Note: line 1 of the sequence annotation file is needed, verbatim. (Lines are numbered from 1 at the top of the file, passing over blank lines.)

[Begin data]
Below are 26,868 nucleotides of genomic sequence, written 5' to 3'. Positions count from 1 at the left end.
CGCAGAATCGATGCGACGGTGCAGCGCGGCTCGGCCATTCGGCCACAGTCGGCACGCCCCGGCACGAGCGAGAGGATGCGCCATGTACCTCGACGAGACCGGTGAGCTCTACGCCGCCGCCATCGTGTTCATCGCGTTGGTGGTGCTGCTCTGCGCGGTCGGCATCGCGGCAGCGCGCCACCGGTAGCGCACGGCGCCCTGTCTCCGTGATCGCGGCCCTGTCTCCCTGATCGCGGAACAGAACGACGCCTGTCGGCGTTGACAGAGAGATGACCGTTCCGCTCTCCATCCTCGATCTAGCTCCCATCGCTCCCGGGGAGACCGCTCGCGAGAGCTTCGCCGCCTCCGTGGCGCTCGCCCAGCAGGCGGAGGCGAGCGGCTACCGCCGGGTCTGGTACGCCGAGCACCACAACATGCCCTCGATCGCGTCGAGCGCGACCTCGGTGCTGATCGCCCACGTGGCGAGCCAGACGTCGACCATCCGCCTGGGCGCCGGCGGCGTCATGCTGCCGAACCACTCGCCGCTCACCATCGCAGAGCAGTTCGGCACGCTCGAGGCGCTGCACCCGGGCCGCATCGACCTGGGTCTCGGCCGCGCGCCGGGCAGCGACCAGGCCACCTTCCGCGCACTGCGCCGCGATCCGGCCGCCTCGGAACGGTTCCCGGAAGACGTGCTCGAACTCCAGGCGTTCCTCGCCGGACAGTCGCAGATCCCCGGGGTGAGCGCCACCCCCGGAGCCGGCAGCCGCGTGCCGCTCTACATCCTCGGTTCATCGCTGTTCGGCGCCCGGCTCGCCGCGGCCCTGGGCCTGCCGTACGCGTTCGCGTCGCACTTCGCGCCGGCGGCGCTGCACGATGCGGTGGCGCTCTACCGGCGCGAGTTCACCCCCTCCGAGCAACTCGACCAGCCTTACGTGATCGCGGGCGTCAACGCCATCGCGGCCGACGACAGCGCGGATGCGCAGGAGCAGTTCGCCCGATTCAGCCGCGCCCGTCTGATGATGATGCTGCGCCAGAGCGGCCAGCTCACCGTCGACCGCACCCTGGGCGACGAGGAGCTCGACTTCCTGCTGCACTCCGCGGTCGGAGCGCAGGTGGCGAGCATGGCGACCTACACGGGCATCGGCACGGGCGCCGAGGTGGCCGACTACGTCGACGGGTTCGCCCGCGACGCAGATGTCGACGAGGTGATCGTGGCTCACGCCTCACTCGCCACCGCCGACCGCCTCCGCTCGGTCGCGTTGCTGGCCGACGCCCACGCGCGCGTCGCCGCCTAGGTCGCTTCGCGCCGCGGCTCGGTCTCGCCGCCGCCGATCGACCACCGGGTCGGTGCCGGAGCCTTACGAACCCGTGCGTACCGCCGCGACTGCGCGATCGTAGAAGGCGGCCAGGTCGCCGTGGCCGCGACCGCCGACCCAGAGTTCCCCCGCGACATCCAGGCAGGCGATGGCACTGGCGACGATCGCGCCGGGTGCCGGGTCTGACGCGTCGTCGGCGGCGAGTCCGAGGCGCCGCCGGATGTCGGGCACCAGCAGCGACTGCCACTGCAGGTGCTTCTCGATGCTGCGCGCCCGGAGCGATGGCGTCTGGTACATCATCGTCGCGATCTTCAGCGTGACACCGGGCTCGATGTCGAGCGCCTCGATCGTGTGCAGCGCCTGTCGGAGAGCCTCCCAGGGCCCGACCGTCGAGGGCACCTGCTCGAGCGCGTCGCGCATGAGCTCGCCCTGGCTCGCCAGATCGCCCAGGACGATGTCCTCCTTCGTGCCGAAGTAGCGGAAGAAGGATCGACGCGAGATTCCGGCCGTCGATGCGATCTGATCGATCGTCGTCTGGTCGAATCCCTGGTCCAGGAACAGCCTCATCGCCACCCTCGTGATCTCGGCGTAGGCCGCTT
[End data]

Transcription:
Below are 26,868 nucleotides of genomic sequence, written 5' to 3'. Positions count from 1 at the left end.